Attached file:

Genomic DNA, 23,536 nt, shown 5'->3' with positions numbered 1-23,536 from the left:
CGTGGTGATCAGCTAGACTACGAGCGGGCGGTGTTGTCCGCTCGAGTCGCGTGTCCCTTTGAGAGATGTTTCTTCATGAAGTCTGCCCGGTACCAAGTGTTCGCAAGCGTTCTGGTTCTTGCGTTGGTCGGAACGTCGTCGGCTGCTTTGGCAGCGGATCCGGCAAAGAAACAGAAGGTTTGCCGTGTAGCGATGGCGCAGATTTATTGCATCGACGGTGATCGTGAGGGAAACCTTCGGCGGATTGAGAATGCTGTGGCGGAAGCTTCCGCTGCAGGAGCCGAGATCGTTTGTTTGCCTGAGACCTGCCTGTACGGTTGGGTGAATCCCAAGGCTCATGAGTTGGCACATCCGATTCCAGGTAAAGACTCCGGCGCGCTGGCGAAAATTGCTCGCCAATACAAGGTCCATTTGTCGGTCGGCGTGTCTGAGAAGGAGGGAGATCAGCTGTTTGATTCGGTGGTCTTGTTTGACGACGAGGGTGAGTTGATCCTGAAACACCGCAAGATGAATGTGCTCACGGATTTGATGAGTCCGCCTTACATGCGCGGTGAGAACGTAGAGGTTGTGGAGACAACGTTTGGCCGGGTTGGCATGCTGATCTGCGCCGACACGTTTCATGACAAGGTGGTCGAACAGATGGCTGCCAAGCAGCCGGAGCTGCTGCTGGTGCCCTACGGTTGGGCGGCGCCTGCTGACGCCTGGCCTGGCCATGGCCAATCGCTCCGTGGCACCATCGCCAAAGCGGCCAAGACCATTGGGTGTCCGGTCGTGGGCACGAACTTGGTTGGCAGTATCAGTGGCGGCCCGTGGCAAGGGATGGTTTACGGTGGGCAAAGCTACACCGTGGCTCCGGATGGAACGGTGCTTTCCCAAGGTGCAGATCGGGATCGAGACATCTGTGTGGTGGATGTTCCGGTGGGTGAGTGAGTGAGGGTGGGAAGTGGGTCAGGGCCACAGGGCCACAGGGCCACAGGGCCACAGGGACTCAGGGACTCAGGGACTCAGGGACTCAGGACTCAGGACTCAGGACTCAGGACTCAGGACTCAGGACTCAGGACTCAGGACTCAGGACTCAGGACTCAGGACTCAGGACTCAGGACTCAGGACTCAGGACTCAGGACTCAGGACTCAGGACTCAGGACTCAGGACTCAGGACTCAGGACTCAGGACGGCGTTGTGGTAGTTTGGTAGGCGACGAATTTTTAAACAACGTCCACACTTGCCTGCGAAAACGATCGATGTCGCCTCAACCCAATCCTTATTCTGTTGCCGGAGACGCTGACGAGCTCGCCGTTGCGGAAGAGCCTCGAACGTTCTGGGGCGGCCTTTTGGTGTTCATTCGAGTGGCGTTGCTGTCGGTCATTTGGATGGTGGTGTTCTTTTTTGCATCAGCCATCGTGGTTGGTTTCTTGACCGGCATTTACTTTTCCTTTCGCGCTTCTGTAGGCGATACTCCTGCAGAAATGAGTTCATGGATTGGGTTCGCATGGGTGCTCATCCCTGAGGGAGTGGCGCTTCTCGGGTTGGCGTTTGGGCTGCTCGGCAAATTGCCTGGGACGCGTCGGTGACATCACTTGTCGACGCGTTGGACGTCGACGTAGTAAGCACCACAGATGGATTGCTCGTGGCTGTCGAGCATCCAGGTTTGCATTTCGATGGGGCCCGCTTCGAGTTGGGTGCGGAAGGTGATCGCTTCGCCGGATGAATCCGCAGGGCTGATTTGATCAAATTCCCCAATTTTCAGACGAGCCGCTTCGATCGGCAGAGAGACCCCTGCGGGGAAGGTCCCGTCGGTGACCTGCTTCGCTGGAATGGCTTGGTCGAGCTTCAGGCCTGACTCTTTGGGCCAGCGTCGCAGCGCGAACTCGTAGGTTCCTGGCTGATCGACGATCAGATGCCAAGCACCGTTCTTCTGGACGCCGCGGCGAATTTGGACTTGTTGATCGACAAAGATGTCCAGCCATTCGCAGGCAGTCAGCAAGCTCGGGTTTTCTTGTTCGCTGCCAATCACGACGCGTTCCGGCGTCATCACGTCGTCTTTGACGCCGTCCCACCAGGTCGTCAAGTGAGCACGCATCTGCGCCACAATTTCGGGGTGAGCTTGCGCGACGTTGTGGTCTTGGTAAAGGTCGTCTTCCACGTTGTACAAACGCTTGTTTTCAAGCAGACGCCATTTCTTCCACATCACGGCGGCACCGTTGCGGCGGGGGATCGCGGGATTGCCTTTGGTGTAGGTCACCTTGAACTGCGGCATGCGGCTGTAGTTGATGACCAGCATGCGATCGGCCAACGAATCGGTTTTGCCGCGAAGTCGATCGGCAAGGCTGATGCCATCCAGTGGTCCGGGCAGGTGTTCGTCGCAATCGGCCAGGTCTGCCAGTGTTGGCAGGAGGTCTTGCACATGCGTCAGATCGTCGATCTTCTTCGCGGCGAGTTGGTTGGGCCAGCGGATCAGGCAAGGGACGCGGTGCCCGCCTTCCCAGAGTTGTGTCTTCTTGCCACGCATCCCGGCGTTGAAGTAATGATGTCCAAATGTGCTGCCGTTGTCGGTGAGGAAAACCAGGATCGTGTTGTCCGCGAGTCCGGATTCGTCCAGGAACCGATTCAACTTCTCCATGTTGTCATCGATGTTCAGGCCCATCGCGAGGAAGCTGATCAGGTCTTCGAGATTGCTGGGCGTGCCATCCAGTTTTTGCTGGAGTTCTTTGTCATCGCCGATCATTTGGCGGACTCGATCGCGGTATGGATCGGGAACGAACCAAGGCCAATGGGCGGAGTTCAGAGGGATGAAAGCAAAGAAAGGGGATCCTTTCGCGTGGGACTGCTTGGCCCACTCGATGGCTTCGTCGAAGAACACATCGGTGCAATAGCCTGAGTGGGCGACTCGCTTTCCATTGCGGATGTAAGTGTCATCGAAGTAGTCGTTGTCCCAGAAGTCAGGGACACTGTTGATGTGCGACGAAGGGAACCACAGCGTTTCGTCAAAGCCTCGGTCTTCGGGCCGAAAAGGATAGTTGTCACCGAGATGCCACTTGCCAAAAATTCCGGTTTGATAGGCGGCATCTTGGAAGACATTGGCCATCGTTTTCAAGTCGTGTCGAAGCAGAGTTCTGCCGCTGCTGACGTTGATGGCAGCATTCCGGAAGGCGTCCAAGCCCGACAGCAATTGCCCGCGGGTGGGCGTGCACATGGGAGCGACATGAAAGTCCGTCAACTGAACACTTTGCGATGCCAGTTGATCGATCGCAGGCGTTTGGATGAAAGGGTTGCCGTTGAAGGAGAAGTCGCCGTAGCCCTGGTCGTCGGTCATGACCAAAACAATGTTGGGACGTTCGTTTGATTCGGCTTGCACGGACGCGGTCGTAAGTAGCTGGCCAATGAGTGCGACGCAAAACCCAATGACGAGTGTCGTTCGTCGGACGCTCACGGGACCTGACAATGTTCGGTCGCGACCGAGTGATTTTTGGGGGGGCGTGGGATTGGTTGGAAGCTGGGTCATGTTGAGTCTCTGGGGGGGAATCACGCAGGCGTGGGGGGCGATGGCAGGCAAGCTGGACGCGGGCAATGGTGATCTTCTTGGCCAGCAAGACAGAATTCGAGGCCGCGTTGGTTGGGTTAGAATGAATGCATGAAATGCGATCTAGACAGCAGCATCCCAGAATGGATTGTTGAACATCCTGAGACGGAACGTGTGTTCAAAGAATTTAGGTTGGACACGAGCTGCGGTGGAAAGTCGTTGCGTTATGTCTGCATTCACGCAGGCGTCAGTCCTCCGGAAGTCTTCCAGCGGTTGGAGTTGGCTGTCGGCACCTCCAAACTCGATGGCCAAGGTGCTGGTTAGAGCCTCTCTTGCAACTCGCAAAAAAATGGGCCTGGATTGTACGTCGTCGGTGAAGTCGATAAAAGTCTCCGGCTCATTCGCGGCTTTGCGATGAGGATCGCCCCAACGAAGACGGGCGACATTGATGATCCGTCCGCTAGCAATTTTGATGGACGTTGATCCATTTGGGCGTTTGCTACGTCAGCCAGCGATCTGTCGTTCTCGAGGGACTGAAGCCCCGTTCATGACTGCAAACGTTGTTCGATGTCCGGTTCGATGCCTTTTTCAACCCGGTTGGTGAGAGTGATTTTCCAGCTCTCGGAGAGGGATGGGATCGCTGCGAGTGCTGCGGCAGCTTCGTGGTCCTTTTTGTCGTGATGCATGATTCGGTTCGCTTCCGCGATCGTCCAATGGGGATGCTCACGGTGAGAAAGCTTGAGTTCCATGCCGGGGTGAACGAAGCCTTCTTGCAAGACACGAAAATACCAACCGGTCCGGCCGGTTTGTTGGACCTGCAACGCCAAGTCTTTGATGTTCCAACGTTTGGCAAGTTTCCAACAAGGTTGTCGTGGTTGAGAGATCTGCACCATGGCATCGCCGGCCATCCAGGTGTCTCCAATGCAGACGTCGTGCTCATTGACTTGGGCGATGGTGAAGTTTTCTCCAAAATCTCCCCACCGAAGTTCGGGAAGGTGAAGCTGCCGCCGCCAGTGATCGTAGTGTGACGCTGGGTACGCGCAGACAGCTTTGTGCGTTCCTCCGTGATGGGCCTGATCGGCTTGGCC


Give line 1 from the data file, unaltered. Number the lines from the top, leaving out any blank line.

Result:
Genomic DNA, 23,536 nt, shown 5'->3' with positions numbered 1-23,536 from the left: